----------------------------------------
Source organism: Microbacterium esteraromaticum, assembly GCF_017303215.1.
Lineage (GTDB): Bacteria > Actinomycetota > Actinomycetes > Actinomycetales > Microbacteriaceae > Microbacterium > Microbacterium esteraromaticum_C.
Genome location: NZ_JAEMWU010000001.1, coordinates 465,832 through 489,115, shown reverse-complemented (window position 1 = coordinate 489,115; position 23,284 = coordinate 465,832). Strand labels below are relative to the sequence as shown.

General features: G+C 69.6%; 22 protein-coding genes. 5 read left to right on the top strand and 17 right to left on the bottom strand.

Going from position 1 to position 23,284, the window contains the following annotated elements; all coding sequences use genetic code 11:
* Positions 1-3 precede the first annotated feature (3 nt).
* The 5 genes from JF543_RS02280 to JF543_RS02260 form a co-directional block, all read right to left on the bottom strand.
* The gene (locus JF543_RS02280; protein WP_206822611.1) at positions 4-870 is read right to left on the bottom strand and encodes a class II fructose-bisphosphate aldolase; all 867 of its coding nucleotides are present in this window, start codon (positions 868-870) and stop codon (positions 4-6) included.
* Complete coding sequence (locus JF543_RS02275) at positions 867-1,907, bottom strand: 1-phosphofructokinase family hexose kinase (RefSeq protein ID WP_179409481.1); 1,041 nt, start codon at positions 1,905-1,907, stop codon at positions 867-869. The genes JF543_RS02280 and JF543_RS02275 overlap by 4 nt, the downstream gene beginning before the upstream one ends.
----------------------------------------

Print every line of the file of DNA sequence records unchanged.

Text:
Source organism: Microbacterium esteraromaticum, assembly GCF_017303215.1.
Lineage (GTDB): Bacteria > Actinomycetota > Actinomycetes > Actinomycetales > Microbacteriaceae > Microbacterium > Microbacterium esteraromaticum_C.
Genome location: NZ_JAEMWU010000001.1, coordinates 465,832 through 489,115, shown reverse-complemented (window position 1 = coordinate 489,115; position 23,284 = coordinate 465,832). Strand labels below are relative to the sequence as shown.

General features: G+C 69.6%; 22 protein-coding genes. 5 read left to right on the top strand and 17 right to left on the bottom strand.

Going from position 1 to position 23,284, the window contains the following annotated elements; all coding sequences use genetic code 11:
* Positions 1-3 precede the first annotated feature (3 nt).
* The 5 genes from JF543_RS02280 to JF543_RS02260 form a co-directional block, all read right to left on the bottom strand.
* The gene (locus JF543_RS02280; protein WP_206822611.1) at positions 4-870 is read right to left on the bottom strand and encodes a class II fructose-bisphosphate aldolase; all 867 of its coding nucleotides are present in this window, start codon (positions 868-870) and stop codon (positions 4-6) included.
* Complete coding sequence (locus JF543_RS02275) at positions 867-1,907, bottom strand: 1-phosphofructokinase family hexose kinase (RefSeq protein ID WP_179409481.1); 1,041 nt, start codon at positions 1,905-1,907, stop codon at positions 867-869. The genes JF543_RS02280 and JF543_RS02275 overlap by 4 nt, the downstream gene beginning before the upstream one ends.